Photo courtesy Carrie Wagner
Higher RPMs through relaxation.
When you cycle smarter, you learn to make small adjustments in your upper body and pedal stroke to improve cadence. You break out of old habits, refine your style, feel more comfortable, and understand that you do not always have to cycle harder to make big gains.
Are you tired of cycling in the same zone? Do you want to increase your cadence? You could push your legs faster and exert more energy, or you could fine-tune your technique at the same level of effort. The choice is yours: you can either cycle harder or cycle smarter to develop a stronger cadence.
Becoming mindful of your entire body while cycling is very important; this is called developing body awareness. This enables you to know where you need to make modifications and where you do not. Cyclist Kristy Lannan describes what she has learned: "I think differently. I cycle differently. I understand the corrections to make and what to concentrate on. While I was training, I kept saying to myself, ‘I am not working hard enough, this can't be right.' My cadence was at ninety rpms, and it was effortless. I am not wasting any energy when I ride. I would never have known it was that simple."
If you have ever "cycle watched" you may have noticed different styles of riding. Some cyclists look smooth, flowing, and graceful, while others appear rigid and uncomfortable. What is your cycling style? Do you show ease or effort? See if you recognize any of these common, inefficient styles: The Chicken Dance (head and upper body bobbing), the Duck Walk (knees pointing away from the midline), the Piston Roll (sitting more upright and pushing feet up and down into pedals), the "I Dunno" Shrug (tops of shoulders pulled up to ears), the Rounding Over (reaching to your bars as if there is an imaginary ball in front of your stomach).
Take the time to evaluate your technique and style as best you can. It will pay off. As you go through this process, remember, it is about making self-corrections, not self-judgments. With a better appreciation and understanding of where you are now, you can begin to make adjustments in four main areas:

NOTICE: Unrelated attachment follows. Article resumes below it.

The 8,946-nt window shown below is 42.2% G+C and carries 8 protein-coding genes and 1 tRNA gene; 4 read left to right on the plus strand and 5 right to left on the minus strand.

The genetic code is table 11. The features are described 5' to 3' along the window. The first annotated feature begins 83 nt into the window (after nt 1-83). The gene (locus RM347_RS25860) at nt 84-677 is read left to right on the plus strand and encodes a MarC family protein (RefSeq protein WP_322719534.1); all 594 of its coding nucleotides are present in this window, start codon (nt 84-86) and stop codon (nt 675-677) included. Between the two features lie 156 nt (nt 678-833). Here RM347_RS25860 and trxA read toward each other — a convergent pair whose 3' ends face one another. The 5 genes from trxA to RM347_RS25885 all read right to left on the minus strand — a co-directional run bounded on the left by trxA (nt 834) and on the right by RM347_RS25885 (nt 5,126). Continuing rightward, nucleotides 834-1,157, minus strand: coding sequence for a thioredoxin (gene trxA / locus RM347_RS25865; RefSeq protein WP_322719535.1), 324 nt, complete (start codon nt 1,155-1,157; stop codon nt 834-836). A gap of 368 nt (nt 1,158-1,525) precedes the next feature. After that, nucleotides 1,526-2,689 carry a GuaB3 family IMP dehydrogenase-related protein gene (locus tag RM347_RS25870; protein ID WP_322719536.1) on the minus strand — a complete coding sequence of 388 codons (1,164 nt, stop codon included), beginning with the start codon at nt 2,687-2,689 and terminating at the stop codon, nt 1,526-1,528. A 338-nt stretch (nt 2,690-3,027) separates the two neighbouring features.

1) SpineThe position of your spine affects your overall comfort and the force you can generate in your pedal stroke. Imagine a string gently pulling from the top of your head. Grow taller from the base of your spine and expand upright like an accordion. Feel wide and open in your upper chest, and broad from one shoulder to the other. Now think of leading with your chest, and bend forward from your hips toward the handlebars. Be careful not to overcorrect and create an arch in your lower back. You will feel closer to your handlebars, lighter on your seat, less strain in your lower back, and a sensation of more room for your breathing.
2) Upper BodyCalming and relaxing your upper body is integral to creating a smooth and efficient pedal stroke. If you hold tension and tightness or bring in too much motion into your upper body, it will be more challenging to build up your cadence.
You will also feel more aches and pains and waste energy. Your upper body needs to support the flowing force in your legs and not fight against it. So, no bobbing up and down or swaying side to side as you move in your pedals. Conversely, be careful not to be too rigid. Think of keeping your upper body stable, supportive, and quiet. Start with letting go of all the tension in your face, around your eyes and mouth, and in your jaw. Allow this release to travel into your neck, and let your shoulder tops relax away from your ears. Adjust the position of your elbows, and gently turn the points under so they are shining down to the ground, instead of out to the sides. This adjustment often brings great comfort since it moves your shoulder blades into a stable and relaxed position. Feel softness across your back and between your shoulder blades. Expand and open across your chest. Keep your handgrip light, and avoid pushing weight into your palms.